Law of LaPlace: ventricular wall pressure is proportional to pressure
and the radius of curvature (Ford 1976)
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Adaptations from Exercise Programs
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Endurance Athletes
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Greater than normal left ventricular internal diameter
Resistance Athletes
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Left ventricular mass 45% greater than age-matched sedentary
controls
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(Fleck 1988)
Differences in Heart Size
Intraventricular septal thickness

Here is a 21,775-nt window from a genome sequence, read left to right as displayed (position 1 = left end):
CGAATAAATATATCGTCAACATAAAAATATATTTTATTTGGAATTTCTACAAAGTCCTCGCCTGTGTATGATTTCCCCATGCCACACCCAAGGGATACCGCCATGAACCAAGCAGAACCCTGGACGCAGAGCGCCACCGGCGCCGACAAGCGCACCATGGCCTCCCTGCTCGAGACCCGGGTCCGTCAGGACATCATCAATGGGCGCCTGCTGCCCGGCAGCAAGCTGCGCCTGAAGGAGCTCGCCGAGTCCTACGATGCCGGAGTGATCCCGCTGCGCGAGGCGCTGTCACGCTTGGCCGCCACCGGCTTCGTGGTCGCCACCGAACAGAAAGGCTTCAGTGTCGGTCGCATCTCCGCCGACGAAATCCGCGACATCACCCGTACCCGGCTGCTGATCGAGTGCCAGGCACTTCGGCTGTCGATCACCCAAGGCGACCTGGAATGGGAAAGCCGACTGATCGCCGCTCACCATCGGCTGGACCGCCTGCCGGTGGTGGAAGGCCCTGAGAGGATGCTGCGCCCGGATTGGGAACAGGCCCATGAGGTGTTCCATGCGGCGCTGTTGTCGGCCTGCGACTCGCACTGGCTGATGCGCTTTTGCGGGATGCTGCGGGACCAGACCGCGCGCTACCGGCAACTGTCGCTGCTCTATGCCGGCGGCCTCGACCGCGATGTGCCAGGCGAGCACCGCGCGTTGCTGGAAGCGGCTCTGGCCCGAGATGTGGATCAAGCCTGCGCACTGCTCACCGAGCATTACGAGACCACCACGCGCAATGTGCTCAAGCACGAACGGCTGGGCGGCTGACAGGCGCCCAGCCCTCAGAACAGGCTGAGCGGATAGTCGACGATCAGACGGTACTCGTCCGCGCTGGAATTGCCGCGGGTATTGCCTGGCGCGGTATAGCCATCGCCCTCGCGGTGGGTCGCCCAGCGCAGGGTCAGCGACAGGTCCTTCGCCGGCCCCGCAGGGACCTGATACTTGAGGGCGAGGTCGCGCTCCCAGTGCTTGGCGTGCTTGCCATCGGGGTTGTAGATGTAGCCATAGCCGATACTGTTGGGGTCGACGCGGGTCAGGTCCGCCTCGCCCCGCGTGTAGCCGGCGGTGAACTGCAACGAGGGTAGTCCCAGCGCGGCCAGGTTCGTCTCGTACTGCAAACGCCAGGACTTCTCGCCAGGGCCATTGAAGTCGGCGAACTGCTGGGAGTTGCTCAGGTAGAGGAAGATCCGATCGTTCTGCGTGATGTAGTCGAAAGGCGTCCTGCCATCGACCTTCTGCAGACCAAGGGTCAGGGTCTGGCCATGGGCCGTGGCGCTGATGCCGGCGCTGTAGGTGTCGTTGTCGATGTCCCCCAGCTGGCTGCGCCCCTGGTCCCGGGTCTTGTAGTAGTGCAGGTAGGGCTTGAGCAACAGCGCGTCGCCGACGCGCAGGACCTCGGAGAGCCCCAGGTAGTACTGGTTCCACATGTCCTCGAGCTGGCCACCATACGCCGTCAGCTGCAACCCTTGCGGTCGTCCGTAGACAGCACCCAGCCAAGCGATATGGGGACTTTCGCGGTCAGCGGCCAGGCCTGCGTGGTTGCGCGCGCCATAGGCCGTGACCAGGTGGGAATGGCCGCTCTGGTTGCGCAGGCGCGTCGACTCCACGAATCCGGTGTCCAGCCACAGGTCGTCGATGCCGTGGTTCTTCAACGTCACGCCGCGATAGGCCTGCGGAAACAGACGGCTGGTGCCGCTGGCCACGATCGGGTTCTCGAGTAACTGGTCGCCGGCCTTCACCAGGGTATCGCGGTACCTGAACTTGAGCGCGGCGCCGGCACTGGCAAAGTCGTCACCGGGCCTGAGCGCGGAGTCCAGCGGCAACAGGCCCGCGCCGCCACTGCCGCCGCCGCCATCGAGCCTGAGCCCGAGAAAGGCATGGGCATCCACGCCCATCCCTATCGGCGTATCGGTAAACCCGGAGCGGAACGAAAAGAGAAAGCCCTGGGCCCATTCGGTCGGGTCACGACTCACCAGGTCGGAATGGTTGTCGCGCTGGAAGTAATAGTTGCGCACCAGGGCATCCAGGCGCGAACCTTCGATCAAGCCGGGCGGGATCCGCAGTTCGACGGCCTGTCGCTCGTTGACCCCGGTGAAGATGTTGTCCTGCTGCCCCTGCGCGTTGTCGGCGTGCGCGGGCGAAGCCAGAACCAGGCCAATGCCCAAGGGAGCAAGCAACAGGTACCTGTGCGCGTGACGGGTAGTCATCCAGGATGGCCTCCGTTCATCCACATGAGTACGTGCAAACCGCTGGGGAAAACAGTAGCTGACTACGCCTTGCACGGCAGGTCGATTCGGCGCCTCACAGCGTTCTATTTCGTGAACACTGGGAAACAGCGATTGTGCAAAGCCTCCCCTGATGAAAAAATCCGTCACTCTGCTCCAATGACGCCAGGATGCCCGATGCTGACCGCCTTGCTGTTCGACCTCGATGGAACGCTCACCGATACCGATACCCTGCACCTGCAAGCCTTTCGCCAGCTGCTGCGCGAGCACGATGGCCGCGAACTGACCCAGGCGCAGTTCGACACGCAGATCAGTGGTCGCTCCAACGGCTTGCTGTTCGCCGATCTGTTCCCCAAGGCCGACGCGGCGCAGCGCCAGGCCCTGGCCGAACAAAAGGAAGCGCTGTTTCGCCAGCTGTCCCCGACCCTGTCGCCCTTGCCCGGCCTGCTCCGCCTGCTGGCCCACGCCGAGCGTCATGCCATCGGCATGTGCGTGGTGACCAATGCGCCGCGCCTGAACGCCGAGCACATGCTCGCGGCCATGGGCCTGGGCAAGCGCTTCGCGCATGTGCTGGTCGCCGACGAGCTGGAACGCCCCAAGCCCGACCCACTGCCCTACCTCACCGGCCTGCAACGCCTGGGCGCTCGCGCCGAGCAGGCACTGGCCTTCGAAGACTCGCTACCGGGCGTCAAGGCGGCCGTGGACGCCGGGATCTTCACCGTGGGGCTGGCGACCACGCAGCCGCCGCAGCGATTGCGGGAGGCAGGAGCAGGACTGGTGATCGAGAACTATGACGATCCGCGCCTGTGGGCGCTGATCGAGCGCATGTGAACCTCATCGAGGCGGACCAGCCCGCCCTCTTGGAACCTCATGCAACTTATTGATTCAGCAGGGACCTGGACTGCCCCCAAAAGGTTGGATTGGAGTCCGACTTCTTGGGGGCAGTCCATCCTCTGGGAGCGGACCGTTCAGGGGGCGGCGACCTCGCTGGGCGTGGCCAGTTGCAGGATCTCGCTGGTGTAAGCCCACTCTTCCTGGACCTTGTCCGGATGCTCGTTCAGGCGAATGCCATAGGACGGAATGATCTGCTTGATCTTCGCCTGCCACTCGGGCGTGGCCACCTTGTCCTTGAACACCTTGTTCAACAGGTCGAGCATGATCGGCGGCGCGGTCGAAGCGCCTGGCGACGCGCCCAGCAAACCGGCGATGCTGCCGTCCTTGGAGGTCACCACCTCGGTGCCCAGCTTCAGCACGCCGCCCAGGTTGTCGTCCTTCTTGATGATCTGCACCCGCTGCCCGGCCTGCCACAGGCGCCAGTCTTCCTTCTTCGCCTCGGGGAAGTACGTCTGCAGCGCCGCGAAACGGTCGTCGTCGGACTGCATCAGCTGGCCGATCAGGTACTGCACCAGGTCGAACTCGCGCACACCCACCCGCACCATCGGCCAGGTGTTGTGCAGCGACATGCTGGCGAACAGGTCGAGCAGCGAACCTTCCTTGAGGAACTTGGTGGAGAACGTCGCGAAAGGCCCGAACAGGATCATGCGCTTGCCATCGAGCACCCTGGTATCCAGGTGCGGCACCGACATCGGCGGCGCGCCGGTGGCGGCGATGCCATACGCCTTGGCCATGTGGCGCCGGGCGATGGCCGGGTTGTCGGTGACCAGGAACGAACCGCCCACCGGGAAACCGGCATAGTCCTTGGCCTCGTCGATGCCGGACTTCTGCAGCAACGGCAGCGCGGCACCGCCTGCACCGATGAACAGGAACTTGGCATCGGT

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The effect of acute aerobic exercise on stress
related blood pressure responses: A
systematic review and meta-analysis
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Hamer et al. (2005)
Left Ventricular Mass Index and Sports: the
influence of different sports activities and
arterial blood pressure
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Cubero et al. (2000)
Echocardiograph (ultrasound)
Research Design
Cross Sectional
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collected all at the same time (“snapshot”)
Randomized Controlled Trial
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Two groups
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Treatment group  receives the treatment under
investigation,
Control group 
VO2 Max Testing
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Depends on testing protocol
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Triathletes

cycling ergometer protocol will be 3-6% less
than that seen in treadmill running, while
swimming is 13-18% less (O'Toole and
Douglas, 1995)